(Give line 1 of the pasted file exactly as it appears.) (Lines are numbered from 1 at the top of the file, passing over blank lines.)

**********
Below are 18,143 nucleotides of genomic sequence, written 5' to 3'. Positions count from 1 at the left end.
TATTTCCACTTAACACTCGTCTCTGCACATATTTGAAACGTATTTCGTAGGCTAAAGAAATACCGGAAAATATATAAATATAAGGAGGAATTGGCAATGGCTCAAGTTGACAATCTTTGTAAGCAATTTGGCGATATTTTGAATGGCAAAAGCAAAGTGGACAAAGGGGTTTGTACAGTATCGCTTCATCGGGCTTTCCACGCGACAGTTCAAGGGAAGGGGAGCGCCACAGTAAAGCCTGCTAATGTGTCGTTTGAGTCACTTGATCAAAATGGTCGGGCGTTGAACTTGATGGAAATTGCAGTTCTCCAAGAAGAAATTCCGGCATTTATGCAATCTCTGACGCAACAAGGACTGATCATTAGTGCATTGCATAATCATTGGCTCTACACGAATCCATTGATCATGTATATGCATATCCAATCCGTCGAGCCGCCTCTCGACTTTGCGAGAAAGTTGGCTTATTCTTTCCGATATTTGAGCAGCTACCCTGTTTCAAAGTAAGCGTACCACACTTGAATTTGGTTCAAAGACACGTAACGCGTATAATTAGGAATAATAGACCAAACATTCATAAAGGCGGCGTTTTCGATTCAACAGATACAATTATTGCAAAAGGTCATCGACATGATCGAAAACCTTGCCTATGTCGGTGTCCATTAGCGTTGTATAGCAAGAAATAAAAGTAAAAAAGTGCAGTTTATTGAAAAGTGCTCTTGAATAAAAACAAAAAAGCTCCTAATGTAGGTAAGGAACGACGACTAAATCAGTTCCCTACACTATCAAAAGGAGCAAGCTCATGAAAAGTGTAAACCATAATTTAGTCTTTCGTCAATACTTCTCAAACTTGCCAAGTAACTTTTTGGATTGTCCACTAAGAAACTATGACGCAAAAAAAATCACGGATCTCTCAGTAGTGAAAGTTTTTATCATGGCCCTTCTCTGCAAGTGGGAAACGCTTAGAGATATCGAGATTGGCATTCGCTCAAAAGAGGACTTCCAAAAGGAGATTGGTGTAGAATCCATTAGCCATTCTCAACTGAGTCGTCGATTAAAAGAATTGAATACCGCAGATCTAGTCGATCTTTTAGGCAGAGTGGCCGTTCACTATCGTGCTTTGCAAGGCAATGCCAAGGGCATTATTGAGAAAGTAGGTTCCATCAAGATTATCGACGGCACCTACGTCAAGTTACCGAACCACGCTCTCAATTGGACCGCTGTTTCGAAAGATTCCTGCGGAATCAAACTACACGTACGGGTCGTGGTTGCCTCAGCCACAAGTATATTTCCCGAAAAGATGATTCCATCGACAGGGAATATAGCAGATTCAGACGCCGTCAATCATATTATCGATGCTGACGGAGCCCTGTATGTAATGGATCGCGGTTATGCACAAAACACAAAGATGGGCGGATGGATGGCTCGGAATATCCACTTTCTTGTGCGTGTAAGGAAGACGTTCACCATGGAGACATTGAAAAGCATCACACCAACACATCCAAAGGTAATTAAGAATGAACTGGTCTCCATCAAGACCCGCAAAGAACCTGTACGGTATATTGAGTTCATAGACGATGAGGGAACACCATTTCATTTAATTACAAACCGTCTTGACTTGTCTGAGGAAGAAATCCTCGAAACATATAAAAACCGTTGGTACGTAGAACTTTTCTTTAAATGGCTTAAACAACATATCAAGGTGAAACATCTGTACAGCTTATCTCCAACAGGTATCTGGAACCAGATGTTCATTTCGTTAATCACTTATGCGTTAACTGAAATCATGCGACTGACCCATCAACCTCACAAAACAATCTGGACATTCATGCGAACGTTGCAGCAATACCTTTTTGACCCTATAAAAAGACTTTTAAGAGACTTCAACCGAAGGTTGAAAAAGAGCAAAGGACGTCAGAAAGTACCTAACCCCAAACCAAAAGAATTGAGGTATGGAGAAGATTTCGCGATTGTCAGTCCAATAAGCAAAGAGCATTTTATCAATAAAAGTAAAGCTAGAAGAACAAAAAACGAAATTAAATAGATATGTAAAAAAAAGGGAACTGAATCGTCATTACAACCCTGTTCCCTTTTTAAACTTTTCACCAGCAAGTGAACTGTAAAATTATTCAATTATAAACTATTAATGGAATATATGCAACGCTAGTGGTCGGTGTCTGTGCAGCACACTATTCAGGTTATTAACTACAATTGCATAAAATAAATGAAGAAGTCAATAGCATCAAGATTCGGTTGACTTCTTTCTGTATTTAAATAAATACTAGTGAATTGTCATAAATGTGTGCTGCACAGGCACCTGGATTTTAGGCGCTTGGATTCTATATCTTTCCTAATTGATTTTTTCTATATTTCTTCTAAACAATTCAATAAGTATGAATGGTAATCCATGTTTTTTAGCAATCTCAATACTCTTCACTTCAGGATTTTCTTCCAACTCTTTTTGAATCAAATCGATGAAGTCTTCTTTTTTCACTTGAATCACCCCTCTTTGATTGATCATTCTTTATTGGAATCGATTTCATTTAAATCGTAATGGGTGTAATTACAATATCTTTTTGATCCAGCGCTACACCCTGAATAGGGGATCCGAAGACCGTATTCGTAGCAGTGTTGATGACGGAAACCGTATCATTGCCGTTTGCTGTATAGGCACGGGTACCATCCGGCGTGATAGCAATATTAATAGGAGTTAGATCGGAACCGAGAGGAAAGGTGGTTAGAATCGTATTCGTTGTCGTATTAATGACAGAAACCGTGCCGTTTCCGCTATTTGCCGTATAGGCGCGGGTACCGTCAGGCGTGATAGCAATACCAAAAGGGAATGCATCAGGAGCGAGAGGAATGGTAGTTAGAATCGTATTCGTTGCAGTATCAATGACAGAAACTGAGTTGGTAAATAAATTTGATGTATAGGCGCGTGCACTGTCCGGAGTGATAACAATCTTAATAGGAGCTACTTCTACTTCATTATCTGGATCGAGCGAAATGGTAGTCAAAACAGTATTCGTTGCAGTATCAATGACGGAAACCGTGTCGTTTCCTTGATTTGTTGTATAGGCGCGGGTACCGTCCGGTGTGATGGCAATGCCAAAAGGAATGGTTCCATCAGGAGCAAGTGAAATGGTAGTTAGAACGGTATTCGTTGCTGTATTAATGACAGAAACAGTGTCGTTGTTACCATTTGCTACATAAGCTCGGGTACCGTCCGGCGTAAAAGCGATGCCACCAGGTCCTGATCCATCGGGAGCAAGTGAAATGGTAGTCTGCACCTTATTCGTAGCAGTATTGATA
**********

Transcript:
Below are 18,143 nucleotides of genomic sequence, written 5' to 3'. Positions count from 1 at the left end.